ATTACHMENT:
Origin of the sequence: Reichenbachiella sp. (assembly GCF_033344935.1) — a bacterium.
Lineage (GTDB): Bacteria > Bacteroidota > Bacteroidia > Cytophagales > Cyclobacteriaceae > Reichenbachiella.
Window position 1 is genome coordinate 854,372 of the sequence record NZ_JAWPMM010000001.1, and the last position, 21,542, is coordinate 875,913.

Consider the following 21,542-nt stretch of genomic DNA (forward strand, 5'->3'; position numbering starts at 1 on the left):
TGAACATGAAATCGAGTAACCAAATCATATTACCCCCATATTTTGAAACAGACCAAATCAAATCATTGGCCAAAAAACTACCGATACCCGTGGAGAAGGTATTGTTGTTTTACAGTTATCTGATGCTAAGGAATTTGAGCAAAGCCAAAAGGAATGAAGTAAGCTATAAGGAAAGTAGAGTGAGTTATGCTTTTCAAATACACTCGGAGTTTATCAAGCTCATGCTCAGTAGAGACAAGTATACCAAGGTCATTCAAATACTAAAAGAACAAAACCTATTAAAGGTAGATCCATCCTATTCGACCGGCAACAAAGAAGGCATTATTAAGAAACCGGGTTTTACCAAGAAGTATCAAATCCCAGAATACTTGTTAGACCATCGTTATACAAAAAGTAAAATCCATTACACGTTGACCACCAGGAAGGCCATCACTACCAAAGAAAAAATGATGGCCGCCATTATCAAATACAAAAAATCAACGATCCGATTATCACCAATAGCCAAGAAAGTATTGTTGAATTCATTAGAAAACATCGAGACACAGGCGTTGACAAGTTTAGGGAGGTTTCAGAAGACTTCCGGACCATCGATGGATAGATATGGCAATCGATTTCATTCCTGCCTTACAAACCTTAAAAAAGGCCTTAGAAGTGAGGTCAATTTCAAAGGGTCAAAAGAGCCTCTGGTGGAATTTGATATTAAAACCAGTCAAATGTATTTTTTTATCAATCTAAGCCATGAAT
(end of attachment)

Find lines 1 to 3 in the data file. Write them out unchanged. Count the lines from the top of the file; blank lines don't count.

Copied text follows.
Origin of the sequence: Reichenbachiella sp. (assembly GCF_033344935.1) — a bacterium.
Lineage (GTDB): Bacteria > Bacteroidota > Bacteroidia > Cytophagales > Cyclobacteriaceae > Reichenbachiella.
Window position 1 is genome coordinate 854,372 of the sequence record NZ_JAWPMM010000001.1, and the last position, 21,542, is coordinate 875,913.